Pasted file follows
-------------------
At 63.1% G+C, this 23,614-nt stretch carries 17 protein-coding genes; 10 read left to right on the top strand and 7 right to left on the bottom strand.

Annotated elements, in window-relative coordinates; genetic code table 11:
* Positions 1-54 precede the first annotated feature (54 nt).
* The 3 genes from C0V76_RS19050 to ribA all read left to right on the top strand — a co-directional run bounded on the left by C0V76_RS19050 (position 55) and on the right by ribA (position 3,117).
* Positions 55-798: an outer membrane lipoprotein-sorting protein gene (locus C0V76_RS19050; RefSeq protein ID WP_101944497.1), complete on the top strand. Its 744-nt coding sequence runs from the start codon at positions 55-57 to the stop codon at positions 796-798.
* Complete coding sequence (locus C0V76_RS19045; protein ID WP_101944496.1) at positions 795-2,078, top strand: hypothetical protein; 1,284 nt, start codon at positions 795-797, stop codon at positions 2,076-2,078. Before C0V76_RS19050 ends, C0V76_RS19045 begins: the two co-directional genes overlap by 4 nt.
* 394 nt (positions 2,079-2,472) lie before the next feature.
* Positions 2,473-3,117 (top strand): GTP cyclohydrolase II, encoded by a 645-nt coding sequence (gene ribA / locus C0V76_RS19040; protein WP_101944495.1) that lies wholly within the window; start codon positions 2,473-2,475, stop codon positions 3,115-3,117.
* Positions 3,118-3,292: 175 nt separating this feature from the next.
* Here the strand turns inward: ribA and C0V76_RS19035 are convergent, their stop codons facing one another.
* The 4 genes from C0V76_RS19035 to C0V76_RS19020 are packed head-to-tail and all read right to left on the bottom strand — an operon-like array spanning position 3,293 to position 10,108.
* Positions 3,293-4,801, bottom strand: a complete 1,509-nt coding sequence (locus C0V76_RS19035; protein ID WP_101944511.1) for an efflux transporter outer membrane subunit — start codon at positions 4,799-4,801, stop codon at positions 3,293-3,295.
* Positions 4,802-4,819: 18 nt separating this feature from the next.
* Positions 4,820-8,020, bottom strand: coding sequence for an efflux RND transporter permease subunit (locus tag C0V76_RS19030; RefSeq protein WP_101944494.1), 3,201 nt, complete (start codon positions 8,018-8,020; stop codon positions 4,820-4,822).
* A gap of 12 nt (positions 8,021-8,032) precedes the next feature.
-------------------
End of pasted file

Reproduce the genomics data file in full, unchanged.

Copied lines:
At 63.1% G+C, this 23,614-nt stretch carries 17 protein-coding genes; 10 read left to right on the top strand and 7 right to left on the bottom strand.

Annotated elements, in window-relative coordinates; genetic code table 11:
* Positions 1-54 precede the first annotated feature (54 nt).
* The 3 genes from C0V76_RS19050 to ribA all read left to right on the top strand — a co-directional run bounded on the left by C0V76_RS19050 (position 55) and on the right by ribA (position 3,117).
* Positions 55-798: an outer membrane lipoprotein-sorting protein gene (locus C0V76_RS19050; RefSeq protein ID WP_101944497.1), complete on the top strand. Its 744-nt coding sequence runs from the start codon at positions 55-57 to the stop codon at positions 796-798.
* Complete coding sequence (locus C0V76_RS19045; protein ID WP_101944496.1) at positions 795-2,078, top strand: hypothetical protein; 1,284 nt, start codon at positions 795-797, stop codon at positions 2,076-2,078. Before C0V76_RS19050 ends, C0V76_RS19045 begins: the two co-directional genes overlap by 4 nt.
* 394 nt (positions 2,079-2,472) lie before the next feature.
* Positions 2,473-3,117 (top strand): GTP cyclohydrolase II, encoded by a 645-nt coding sequence (gene ribA / locus C0V76_RS19040; protein WP_101944495.1) that lies wholly within the window; start codon positions 2,473-2,475, stop codon positions 3,115-3,117.
* Positions 3,118-3,292: 175 nt separating this feature from the next.
* Here the strand turns inward: ribA and C0V76_RS19035 are convergent, their stop codons facing one another.
* The 4 genes from C0V76_RS19035 to C0V76_RS19020 are packed head-to-tail and all read right to left on the bottom strand — an operon-like array spanning position 3,293 to position 10,108.
* Positions 3,293-4,801, bottom strand: a complete 1,509-nt coding sequence (locus C0V76_RS19035; protein ID WP_101944511.1) for an efflux transporter outer membrane subunit — start codon at positions 4,799-4,801, stop codon at positions 3,293-3,295.
* Positions 4,802-4,819: 18 nt separating this feature from the next.
* Positions 4,820-8,020, bottom strand: coding sequence for an efflux RND transporter permease subunit (locus tag C0V76_RS19030; RefSeq protein WP_101944494.1), 3,201 nt, complete (start codon positions 8,018-8,020; stop codon positions 4,820-4,822).
* A gap of 12 nt (positions 8,021-8,032) precedes the next feature.